What would you call this? He said that he found God when before he was an atheist and is now a born-again Christian. What do you think? He thinks that he wasn’t bipolar in the first place.
I really don’t know what to think but would love whatever he’s doing to apply in my own life because I feel so lost.
Hi, COR –
Well, who knows what his original condition was – but the complete shift, that happens a lot. My own change crept up on me but was also remarkable. I can’t believe how differently I’m functioning now from what I went through for SO many years. I’ve met a lot of recovering alcoholics who’ve described a similar change. It could be the 25th trip back to rehab – or whenever it occurs, but they felt that something was different. And from then on they just had an underlying faith that they’d make it through rehab and really be done with alcohol. So it’s possible, whether you attribute it to God or something else.
I’m really sorry that you feel so lost – with the self awareness you have and the effort you make I feel certain that you’ll get to the same good place where you can look back and wonder – what was that all about? Not much comfort, though, when you’re in the middle of it and can’t see your hand in front of your face.
All love, blessings, good wishes, hugs and everything else piled on –
I know what you mean about the ‘comfort’ of depression – at least I know how to do that. And it’s such a good point that you have to have a vision of healing first, or a belief, in order to heal properly. When I was told that my brain was ‘misfunctioning’ and needed chemical help, and then the chemical help didn’t help, well, there wasn’t a lot of hope that I could improve. But I think we’re designed to heal and can help that process long. I haven’t beat depression / anxiety yet, but some days, I have hope that I will.
Anyway, very inspiring as always.
Thank you, Ellen – for being so supportive!
I think the vision has to be joined to determination – and that is a lot harder to sustain through repeated and long periods of depression. That’s when it’s so easy to sink into the comfort of the familiar dismal & stop trying. I’ve been through the hopelessness – fear – of running out of possible treatments and looking for others, like TMS. But none of them have a great record of effectiveness, and I had to stop waiting on them to do the job without me.
All my best to you – it will take time but you’ll kick depression.
Wellness Writer says
Yes, I can imagine that your experience with cancer would have that effect. While I’ve read Naomi Remen’s books, I hadn’t read any by Reynolds Price. I’ll see what’s available at my local library. Thanks for letting me know.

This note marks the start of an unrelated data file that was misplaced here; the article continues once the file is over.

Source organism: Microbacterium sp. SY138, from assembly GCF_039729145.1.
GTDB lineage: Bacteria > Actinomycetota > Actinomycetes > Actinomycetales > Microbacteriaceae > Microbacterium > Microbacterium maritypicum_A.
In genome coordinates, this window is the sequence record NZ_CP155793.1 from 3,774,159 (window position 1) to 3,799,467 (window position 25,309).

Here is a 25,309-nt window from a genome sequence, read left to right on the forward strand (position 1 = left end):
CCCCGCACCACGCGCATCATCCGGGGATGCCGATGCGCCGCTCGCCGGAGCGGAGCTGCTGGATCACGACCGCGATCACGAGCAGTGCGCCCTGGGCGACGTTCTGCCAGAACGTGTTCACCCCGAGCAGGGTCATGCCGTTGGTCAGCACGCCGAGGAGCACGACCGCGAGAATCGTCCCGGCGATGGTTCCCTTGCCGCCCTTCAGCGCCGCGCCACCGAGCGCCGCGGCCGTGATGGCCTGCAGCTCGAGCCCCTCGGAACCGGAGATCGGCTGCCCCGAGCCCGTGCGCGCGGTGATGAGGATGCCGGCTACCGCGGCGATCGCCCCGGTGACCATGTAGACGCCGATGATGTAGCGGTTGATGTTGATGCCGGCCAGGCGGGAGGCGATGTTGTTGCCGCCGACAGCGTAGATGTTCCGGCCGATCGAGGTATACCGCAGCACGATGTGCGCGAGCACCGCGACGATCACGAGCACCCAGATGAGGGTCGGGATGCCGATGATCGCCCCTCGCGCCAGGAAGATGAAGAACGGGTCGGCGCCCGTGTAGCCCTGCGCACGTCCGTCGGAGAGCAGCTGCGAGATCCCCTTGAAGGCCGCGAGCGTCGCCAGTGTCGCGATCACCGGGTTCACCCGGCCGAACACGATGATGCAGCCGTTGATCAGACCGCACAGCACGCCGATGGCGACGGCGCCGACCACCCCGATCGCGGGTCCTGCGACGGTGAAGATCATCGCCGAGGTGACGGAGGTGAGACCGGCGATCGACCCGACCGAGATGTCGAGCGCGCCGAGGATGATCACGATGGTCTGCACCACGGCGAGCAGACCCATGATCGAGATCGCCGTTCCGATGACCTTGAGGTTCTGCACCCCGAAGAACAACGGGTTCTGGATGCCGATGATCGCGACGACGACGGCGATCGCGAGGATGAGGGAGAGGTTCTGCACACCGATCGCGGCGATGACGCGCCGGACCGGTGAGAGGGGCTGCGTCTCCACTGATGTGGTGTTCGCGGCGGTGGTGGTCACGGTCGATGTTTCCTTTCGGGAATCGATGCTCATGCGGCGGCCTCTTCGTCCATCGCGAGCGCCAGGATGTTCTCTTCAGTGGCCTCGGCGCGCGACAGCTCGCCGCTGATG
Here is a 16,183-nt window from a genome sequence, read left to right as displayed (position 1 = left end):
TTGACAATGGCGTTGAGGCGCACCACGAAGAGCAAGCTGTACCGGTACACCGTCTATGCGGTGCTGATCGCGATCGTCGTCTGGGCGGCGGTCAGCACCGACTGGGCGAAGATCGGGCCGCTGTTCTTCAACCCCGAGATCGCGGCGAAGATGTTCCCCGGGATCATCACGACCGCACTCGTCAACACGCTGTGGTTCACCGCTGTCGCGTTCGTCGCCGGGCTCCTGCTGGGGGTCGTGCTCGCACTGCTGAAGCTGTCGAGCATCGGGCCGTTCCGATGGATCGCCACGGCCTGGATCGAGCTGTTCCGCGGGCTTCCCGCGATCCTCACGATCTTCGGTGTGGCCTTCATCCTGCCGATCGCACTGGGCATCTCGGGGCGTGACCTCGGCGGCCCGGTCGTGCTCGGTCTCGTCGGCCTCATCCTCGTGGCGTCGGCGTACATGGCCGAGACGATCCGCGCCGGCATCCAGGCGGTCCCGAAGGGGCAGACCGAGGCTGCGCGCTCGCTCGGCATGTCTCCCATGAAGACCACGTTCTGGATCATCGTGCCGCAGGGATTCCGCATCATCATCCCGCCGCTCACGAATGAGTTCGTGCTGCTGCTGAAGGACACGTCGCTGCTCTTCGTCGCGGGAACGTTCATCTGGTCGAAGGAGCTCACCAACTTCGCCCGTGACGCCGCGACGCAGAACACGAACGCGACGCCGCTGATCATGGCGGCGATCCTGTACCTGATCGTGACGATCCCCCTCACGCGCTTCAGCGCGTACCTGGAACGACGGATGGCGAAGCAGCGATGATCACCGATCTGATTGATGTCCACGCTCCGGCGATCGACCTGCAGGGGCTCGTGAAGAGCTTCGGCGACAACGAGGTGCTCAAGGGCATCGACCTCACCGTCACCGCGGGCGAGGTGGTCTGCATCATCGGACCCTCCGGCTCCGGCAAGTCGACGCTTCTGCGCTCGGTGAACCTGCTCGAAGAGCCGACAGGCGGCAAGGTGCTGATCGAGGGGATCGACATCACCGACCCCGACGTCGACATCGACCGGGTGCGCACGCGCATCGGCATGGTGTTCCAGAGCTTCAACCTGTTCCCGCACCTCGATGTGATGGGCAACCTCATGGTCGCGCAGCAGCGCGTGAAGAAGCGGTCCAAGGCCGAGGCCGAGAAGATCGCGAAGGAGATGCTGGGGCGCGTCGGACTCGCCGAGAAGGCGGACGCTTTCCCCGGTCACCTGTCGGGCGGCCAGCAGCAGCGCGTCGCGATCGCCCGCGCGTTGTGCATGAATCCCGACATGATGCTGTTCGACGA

Susan – Price is a prolific novelist so fiction is what you’re likely to find. The book on his recovery is called A Whole New Life and deals with his emotional and mental adaptation to permanent loss of control of his lower body due to spinal cancer. His success in overcoming pain without medication is one of the key steps in his recovery process.
Wellness Writer says
Wow! What a powerfully evocative piece. You truly capture the despair of depression.
And, I, too, never had a psychiatrist or psychologist or therapist (except my present one) discuss depression recovery. But, after reading about miraculous stories of cancer recovery (when my father was dying), I decided that depression/bipolar recovery was a possibility, whether my doctors realized it or not.
Hi, Susan –
Thank you – I’m glad this piece gets through – I can never tell what will work and what won’t. Experience with cancer and stories of recovery really are amazing. And when I found out I had cancer about 14 years ago, the basic will to live surged up and empowered me to handle that problem. That was also the starting point for understanding what I had to do to get rid of depression. It’s interesting you made that connection too. Naomi Remen’s stories of adapting to cancer – not always recovering – are among the most beautiful and wise of any I know. Reynolds Price has a wonderful book too of his own adaptation. These stories are important for dealing with mental/emotional conditions as well.
Thanks for coming by.
Beautifully written John.
These are mysteries – why do some people get through it (in my experience it is not predicted by background, personality type or depth of trauma), and why when it happens and not before and after?
I have been puzzled by these things for years. And am no closer to ‘an answer’.
Thanks, Even –
There’s more research going on now about differences among people in recovering. The keyword is resilience. Studies have been correlating the ability of young people to preserve self esteem despite childhood disasters with the capacity to deal with mental disorders, trauma and other problems later in life. Others are looking into the neuroscience of resilience too – but all that is descriptive rather than really explanatory. I’m more interested in comparing this kind of shift with the experience of conversion – and I’ll write about that soon.
My best to you —